Fireball Adventurally finishes in Riverside

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Children go missing in America every day.

They will be in the news for a few weeks, but they slowly drift out as new things happen.

But they are still missing and their families are still desperately looking for answers.

In the Race to Recover America’s Missing Children, the Fireball Run hosts an eight day, 2,000 mile, 14 city, life-size trivia pursuit game.

The game is played by 40 teams of business leaders, industry celebrities and elected officials.

The Fireball Run ended on Sept. 28, with the finish line in Downtown Riverside.

Each team races in their own car from the starting line in Longmont, Colo. to the finish line in Riverside. Each team was given 1,000 posters of a missing child from their hometown to hand out and post along the way.

They also had to complete “missions” in each main city they stopped in, ranging from charity projects, to taking pictures in a plane ride over Lake Powell.

Riverside Mayor, Rusty Bailey, was part of “Team Riverside,” one of the 40 teams participating in the race.

“It’s a once in a lifetime opportunity, very unique. A race to find America’s missing children, and bringing attention to something that  doesn’t get enough attention.”

Since the Fireball Run started in 2007, it has directly aided in finding 42 missing children,  including a brother and sister who were reportedly found a day before the Fireball Run ended this year.

Another girl was reportedly found a month ago, according to Kelly Kaminski, a two-time world champion cowgirl and participant in the race.

This was the f irst year Riverside was involved in the Fireball Run, and it has given the city a unique opportunity to be presented to over one million viewers through live streaming online.

“We submitted a bid,” said Larry Vaupel, Riverside’s Economic Development Manager. “(Fireball Run producers) came out for a sight visit, and we showed them around, the downtown really sold itself. It’s really important for Riverside because it gives us an opportunity to market Riverside as a destination for tourism, new residents and new businesses.”

Executive Producer of the Fireball Run, JJ Sanchez, said Riverside was a great location for the finish line of the race.

“Riverside was chosen be cause it ’s a fantastic destination,” said Sanchez.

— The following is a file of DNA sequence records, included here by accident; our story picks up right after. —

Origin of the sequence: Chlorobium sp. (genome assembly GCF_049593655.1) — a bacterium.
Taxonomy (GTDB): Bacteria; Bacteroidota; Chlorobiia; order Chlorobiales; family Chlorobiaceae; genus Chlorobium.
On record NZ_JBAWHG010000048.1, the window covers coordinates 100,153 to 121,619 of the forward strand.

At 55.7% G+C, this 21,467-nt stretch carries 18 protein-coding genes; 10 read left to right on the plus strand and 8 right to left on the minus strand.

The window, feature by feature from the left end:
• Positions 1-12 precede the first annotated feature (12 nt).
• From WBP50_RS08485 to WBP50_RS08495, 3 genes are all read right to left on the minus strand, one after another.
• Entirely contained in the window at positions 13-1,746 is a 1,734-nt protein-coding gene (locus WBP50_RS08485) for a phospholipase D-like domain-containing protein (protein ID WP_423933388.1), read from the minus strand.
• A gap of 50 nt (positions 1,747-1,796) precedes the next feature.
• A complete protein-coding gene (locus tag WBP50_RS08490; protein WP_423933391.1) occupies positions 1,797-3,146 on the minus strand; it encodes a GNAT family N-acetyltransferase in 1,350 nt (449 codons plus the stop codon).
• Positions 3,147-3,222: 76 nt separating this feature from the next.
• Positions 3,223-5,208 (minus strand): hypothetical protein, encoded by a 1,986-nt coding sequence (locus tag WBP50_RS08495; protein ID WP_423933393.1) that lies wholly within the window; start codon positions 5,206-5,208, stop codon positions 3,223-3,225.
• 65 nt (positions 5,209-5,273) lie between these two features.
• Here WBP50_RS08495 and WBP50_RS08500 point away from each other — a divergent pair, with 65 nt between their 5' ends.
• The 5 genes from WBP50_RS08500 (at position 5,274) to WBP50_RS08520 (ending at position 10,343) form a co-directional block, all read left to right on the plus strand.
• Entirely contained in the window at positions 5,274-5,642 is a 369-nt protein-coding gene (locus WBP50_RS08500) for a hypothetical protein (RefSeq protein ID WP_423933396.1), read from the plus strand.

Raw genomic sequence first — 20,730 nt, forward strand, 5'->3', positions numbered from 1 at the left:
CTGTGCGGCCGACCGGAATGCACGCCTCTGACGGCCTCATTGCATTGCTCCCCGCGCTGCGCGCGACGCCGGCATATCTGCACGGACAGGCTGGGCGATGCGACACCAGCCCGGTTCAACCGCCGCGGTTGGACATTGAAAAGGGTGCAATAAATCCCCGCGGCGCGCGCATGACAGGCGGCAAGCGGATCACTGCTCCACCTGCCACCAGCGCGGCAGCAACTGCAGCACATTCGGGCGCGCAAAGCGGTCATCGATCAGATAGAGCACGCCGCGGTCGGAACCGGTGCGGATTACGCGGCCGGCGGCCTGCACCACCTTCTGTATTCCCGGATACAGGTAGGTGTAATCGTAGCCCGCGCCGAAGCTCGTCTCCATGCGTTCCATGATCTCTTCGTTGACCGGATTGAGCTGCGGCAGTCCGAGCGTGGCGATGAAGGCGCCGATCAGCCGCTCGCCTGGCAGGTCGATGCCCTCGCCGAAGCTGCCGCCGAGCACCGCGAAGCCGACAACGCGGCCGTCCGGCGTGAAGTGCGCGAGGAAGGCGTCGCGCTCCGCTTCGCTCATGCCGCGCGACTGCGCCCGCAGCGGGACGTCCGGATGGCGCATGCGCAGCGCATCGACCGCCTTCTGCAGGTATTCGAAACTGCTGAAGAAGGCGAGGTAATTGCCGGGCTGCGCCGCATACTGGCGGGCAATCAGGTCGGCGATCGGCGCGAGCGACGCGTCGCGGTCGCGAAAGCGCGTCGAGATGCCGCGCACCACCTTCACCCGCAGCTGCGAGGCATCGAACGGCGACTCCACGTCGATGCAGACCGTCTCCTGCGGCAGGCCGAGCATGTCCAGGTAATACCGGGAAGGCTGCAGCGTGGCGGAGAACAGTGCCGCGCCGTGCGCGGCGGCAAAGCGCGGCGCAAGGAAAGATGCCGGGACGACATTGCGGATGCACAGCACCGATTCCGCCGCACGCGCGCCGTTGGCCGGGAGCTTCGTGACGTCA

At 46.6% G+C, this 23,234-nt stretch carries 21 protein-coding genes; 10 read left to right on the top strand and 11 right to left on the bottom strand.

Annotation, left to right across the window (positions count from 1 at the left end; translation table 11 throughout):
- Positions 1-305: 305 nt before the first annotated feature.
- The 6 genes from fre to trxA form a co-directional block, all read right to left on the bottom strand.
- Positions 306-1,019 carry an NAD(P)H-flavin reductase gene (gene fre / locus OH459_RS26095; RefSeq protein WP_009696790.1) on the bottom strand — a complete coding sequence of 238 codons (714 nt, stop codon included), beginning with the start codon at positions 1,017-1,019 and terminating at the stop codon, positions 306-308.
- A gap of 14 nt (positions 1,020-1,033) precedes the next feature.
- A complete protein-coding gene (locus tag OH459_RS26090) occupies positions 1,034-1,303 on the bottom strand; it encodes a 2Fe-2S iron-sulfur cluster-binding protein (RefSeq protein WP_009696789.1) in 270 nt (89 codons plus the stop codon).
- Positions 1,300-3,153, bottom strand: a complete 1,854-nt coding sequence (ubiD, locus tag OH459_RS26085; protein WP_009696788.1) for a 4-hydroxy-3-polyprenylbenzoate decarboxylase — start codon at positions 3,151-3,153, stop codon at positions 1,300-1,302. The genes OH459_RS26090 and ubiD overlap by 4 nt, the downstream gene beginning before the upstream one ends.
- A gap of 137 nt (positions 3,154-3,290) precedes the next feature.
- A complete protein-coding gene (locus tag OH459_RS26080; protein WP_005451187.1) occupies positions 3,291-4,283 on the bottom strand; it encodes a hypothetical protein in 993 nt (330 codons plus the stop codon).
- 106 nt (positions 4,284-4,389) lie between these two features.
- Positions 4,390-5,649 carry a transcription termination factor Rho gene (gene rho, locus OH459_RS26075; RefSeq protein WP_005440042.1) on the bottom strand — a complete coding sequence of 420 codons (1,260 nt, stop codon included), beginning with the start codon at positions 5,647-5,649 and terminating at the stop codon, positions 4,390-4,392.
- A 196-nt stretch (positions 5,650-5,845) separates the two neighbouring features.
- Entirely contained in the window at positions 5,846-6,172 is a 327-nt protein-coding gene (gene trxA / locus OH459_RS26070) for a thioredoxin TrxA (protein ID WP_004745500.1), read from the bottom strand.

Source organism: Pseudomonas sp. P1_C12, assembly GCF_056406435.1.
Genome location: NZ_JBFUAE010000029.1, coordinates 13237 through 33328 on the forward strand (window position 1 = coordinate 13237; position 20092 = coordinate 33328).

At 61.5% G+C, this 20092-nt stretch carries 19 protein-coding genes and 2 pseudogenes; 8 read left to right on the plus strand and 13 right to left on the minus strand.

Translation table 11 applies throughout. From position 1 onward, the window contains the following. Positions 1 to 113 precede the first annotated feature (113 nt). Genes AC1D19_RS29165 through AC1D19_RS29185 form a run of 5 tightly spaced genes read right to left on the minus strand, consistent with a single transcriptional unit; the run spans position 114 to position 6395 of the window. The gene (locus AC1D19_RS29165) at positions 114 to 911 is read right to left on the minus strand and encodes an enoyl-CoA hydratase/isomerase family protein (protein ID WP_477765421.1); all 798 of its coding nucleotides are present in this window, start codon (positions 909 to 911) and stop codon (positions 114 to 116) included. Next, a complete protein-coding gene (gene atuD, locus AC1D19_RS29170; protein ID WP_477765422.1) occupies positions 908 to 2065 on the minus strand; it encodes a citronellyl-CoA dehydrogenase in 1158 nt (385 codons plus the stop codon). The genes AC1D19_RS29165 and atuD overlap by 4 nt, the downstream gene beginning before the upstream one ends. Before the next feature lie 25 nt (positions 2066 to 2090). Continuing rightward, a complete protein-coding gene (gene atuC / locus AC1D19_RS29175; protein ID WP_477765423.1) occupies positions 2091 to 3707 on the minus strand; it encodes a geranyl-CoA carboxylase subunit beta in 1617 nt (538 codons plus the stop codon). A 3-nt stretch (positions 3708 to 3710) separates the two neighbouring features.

“It’s economically robust, if you ask me. It’s everything visually Beverly Hills is, only without the traffic, and it has a kickass mayor.”

Despite the purpose of the Fireball Run, it’s mainly an online entertainment series though it is not network governed.

“We actually serve a charity in each official destination on top of aiding in awareness for missing kids,” said Sanchez.

“Fireball Run is three things: it’s a live event for the communities, it’s streamed live, and it’s filmed as part of an episodic series.”

The theme for this Fireball Run was “Al l Stars and Movie Cars.”

“Isn’t this epic? See how this pulls the community together,” said Sanchez, as he observed the event.

At the event there was a large car show featuring famous cars from movies, including two Batmobiles, the Teenage Mutant Ninja Turtles van, the Back to the Future DeLorean, and many more.

The car show also featured dozens of classic cars lined up on University Avenue.

There was also a Wine and Brew Fest and several food trucks at the event, as well as live music.

The event ended with a parade, featuring all 40 teams’ cars used in the race.

While Team Riverside didn’t win any of the overall awards, Mayor Bailey and his partner, CEO of Champion Electric, Glenn Rowden, did win number one in the alternative class.

“We made a lot of great connections and we’re only one connection away from finding this kid, or another kid,” said Rowden. “So you never know where that connection’s going to come from, and the fact that we got a lot of opportunity to make new connections for (the missing
child from Riverside) and for Riverside, I think those will be lifelong connections.”

“Before I got here to participate in the Fireball Run, I read the story of our missing kid, and it was absolutely heartbreaking,” said Amy
Wilson, former Miss Rodeo America. “When you are reminded that so many children go missing every day that aren’t recovered, it hits you hard.”

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